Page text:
11. That such as are venders of Goods or Merchandise will not take advantage of the scarcity of Goods that may be occasioned by this Association, but will sell the same at the rates we have been respectively accustomed to do for twelve months last past; and if any vender of Goods or Merchandise shall sell any such Goods or Merchandise on higher terms, or shall in any manner, or by any device whatsoever, violate or depart from this agreement, no person ought, nor will any of us deal with any such person, or his or her factor or agent, at any time thereafter for any commodity whatever.

12. In case any merchant, trader, or other persons shall attempt to import any Goods or Merchandise into this Province after this day, the same shall be forthwith sent back again, without breaking any of the packages thereof.

13. That a Committee be chosen in every Town, District, and Parish within this Province, by those who pay towards the general tax, whose business it shall be attentively to observe the conduct of all persons touching this Association; and when it shall be made appear, to the satisfaction of a majority of any such Committee, that any person within the limits of their appointment has violated this Association, that such majority do forthwith cause the truth of the case to be published in the Gazette, to the end that all such foes to the rights of British America may be publickly known and universally contemned as the enemies of American liberty, and thenceforth we will break off all connexion with him or her.

14. That a Committee of Correspondence to this Province do frequently inspect the entries of the Custom-House, and inform the Committees of the other Colonies which have acceded to the Continental Association, from time to time of the true state thereof, and of every other material circumstance that may occur relative to this Association.

15. That all manufactures of this Province be sold at reasonable prices, so that no undue advantage be taken of a future scarcity of Goods.

16. And we do further agree and resolve, that we will have no trade, commerce, dealings, or intercourse whatsoever with any Colony or Province in North America which shall not accede to, or which shall hereafter violate this Association, but will hold them as unworthy of the rights of freemen, and as inimical to the liberties of their Country.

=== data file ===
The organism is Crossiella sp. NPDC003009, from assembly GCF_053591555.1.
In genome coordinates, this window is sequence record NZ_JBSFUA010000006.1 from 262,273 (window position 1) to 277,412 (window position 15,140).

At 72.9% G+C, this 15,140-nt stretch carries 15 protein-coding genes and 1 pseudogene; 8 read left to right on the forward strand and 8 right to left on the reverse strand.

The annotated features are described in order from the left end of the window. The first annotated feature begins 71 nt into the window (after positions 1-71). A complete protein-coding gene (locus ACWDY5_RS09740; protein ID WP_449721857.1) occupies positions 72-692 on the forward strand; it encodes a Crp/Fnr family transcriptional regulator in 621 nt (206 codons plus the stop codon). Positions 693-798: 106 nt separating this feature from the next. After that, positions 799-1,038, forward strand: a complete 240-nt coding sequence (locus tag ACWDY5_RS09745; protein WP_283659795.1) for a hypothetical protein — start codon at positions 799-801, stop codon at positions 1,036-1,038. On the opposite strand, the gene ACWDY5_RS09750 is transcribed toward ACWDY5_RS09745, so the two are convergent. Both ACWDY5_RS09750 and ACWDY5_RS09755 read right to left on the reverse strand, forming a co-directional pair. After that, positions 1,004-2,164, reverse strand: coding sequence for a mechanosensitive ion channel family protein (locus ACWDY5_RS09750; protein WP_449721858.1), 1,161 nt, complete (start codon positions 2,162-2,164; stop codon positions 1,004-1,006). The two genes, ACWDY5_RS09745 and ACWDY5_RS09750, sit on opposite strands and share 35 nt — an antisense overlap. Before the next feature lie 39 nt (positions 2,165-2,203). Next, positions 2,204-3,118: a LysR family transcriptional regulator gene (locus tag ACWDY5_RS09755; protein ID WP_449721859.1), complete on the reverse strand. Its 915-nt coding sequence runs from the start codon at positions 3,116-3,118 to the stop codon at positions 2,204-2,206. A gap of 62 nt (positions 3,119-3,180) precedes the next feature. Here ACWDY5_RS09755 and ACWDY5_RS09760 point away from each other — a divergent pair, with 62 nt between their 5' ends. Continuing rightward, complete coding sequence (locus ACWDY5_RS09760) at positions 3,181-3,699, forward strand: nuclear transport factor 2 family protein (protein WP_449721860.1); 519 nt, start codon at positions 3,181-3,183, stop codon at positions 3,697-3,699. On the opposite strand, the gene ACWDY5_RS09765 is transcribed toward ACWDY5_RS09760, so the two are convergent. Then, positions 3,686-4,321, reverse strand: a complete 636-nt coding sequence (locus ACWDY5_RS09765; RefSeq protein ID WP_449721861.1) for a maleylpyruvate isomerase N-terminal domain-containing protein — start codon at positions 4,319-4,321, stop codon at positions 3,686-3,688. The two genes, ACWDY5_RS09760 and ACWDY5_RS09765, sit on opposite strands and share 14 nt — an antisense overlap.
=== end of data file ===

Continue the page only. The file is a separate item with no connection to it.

And we do solemnly bind ourselves and our constituents, under the ties of virtue, honour, and love of our Country, to adhere to this Association, until such parts of the several acts of Parliament, passed since the close of the last war, as impose or continue duties upon Tea, Wines, Molasses, Syrups, Paneles, Coffee, Sugar, Pimento, Indigo, foreign Paper, Glass, and Painters' Colours, imported into America; and extend the powers of the Admiralty Courts beyond their ancient limits, deprive American subjects of trial by Jury, authorize the Judge' s certificate to indemnify the prosecutor from damages that he might otherwise be liable to from a trial by his peers, require oppressive security from claimants of Ships or Goods seized before he is allowed to defend his property, are repealed; and until that part of the Act of 12 George 3, ch. 24, entitled "An Act for the better securing His Majesty' s Dock-Yards, Magazines, Ships, Ammunition, and Stores," by which any person charged with committing any of the offences therein described in America may be tried- within any Shire or County within the Realm, is repealed; and until the four acts passed in the last session of Parliament, viz: that for stopping the Port and blocking up the Harbour of Boston, that for altering the Charter and Government of the Massachusetts-Bay, and that which is entitled "An Act for the better administration, &c˙," and that for extending the limits of Quebeck, &c˙, are repealed; and until the two acts passed in the present session of Parliament, the one entitled "A Bill to restrain the Trade and Commerce of


the Colonies of New-Jersey, Pennsylvania, Maryland, Virginia, and South-Carolina, to Great Britain, Ireland, and the British Islands in the West-Indies, under certain conditions and limitations;" and the other, "An Act commonly called the Fishery Bill."